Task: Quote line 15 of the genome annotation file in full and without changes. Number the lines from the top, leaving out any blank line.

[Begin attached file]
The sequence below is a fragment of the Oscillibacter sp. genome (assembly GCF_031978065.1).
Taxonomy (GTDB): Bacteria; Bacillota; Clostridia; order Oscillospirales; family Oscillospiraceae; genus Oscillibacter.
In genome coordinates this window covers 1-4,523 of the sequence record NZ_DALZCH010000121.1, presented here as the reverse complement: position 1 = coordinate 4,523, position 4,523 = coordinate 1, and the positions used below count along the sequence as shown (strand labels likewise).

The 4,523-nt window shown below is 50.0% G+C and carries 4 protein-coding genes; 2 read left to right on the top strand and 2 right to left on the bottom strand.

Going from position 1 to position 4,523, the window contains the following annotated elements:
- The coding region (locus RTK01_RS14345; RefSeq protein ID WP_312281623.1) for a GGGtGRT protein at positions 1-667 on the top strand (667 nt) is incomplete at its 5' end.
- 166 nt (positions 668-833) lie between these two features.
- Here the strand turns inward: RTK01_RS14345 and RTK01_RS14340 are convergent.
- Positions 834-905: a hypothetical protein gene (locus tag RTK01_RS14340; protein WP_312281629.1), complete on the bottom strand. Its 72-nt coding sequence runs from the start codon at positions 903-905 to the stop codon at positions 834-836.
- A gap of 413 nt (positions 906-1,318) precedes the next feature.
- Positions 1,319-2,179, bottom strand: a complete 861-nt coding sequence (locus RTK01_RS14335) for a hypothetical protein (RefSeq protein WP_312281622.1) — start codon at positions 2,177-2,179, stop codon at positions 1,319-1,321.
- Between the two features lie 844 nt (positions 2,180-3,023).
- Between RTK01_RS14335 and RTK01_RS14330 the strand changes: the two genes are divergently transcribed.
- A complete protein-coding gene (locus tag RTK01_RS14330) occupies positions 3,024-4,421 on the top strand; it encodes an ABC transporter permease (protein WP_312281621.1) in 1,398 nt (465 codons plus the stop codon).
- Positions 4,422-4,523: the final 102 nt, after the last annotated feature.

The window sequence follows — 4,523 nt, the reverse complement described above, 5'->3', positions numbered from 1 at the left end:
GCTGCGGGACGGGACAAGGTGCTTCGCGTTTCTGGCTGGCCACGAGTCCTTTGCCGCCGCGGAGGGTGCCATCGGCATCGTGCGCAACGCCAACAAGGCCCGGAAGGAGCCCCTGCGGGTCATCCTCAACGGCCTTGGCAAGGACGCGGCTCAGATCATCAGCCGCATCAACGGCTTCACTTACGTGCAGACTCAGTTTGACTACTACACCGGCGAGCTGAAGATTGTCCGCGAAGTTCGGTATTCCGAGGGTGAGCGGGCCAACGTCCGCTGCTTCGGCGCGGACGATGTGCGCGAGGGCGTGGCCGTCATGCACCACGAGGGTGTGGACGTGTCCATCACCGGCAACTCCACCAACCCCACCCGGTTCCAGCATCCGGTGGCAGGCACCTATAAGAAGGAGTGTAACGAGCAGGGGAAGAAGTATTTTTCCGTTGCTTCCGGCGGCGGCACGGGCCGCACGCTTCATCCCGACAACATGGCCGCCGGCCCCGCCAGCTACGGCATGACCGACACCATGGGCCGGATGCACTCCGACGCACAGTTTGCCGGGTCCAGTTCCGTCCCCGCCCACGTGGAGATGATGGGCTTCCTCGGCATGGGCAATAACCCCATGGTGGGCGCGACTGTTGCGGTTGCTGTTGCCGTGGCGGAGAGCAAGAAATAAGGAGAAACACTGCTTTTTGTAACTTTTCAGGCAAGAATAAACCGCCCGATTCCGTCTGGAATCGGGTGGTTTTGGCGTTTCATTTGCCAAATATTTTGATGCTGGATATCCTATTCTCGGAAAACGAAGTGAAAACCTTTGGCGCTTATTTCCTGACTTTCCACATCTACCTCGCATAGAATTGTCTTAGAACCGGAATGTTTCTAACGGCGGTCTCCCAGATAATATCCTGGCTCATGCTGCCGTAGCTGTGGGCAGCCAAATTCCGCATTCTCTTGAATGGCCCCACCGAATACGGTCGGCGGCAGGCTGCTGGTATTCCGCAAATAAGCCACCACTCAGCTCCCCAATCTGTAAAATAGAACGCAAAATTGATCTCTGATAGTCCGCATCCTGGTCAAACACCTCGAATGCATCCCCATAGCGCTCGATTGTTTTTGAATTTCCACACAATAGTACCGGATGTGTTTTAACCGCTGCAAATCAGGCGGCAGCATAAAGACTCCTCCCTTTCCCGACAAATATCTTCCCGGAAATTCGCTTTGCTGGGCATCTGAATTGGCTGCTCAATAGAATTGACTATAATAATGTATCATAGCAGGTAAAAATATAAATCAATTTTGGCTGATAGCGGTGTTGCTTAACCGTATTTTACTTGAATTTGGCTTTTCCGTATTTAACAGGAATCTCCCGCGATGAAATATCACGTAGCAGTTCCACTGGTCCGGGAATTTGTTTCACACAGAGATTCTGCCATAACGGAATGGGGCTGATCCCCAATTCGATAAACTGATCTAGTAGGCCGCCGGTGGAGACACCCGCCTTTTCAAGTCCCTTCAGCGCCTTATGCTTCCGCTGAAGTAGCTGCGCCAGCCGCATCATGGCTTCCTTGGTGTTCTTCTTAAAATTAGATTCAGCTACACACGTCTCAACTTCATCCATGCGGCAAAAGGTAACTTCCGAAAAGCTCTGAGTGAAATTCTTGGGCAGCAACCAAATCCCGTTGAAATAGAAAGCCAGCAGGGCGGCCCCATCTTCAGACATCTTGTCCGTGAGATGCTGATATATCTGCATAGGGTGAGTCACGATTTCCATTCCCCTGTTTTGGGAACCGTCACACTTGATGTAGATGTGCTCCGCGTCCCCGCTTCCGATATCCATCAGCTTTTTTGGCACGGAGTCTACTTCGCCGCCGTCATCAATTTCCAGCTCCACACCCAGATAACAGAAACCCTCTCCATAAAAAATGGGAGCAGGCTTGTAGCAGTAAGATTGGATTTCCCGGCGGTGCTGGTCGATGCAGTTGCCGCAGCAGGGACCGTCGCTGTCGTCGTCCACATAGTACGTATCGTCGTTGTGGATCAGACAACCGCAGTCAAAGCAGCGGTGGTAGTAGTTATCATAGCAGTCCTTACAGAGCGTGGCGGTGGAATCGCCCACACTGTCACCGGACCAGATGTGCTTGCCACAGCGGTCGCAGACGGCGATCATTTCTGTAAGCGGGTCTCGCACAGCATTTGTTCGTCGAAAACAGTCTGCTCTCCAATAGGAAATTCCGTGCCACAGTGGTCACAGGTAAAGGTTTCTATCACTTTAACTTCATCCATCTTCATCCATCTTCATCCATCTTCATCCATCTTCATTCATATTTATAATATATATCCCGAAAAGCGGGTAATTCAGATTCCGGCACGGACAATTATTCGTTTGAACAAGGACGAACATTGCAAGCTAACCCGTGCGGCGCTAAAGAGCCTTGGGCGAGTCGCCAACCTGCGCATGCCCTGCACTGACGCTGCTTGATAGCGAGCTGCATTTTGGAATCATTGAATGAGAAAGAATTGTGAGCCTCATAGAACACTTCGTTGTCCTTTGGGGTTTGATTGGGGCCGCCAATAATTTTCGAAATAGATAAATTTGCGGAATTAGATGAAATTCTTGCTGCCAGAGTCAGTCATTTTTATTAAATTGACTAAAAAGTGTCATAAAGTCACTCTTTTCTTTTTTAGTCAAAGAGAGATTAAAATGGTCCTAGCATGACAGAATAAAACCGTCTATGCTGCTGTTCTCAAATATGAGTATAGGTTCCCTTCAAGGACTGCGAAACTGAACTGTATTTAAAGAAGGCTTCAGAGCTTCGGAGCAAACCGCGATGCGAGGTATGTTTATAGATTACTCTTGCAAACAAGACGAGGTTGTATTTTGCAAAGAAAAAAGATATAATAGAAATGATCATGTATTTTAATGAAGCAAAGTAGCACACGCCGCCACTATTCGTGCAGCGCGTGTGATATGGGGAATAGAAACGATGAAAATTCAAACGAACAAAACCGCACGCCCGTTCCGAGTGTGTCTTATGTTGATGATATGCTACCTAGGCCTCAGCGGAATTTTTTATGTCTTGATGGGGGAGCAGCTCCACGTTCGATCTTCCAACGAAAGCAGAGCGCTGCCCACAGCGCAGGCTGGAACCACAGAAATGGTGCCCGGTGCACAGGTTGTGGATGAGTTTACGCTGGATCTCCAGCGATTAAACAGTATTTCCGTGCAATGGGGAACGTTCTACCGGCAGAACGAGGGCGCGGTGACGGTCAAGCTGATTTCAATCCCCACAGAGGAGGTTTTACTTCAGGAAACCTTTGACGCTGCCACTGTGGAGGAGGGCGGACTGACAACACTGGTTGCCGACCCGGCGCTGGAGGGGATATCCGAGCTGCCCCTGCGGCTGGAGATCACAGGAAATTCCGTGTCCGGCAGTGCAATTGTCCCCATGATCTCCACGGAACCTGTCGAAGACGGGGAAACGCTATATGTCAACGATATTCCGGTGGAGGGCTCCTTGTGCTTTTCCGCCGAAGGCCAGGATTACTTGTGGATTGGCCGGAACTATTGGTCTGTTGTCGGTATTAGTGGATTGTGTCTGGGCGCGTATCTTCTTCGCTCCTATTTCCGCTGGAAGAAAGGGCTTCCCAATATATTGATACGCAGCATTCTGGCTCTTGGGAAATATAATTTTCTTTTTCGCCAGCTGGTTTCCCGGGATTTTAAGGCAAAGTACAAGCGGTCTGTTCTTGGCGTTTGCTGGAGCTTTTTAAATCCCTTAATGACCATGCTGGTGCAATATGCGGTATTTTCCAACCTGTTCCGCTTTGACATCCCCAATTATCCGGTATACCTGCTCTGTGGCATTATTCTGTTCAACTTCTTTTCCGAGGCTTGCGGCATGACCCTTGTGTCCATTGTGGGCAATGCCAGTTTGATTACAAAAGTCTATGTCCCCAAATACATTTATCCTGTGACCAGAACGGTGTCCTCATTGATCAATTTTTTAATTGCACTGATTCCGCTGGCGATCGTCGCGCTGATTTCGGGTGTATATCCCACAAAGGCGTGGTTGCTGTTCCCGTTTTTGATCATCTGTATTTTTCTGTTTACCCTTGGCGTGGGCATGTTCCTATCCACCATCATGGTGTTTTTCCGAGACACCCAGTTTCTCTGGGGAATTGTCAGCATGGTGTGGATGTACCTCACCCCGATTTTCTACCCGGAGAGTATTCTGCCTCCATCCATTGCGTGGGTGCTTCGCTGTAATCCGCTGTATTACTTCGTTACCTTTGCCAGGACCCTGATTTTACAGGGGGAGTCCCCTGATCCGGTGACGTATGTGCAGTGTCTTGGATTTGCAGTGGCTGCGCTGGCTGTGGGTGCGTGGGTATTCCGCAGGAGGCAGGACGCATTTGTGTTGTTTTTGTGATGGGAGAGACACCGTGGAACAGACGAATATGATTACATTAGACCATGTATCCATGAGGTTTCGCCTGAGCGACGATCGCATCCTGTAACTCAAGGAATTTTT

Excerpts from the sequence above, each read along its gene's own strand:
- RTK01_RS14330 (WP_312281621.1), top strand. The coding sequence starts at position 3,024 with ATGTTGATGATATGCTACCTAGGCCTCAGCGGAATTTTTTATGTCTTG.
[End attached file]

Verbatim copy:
- Positions 4,422-4,523: the final 102 nt, after the last annotated feature.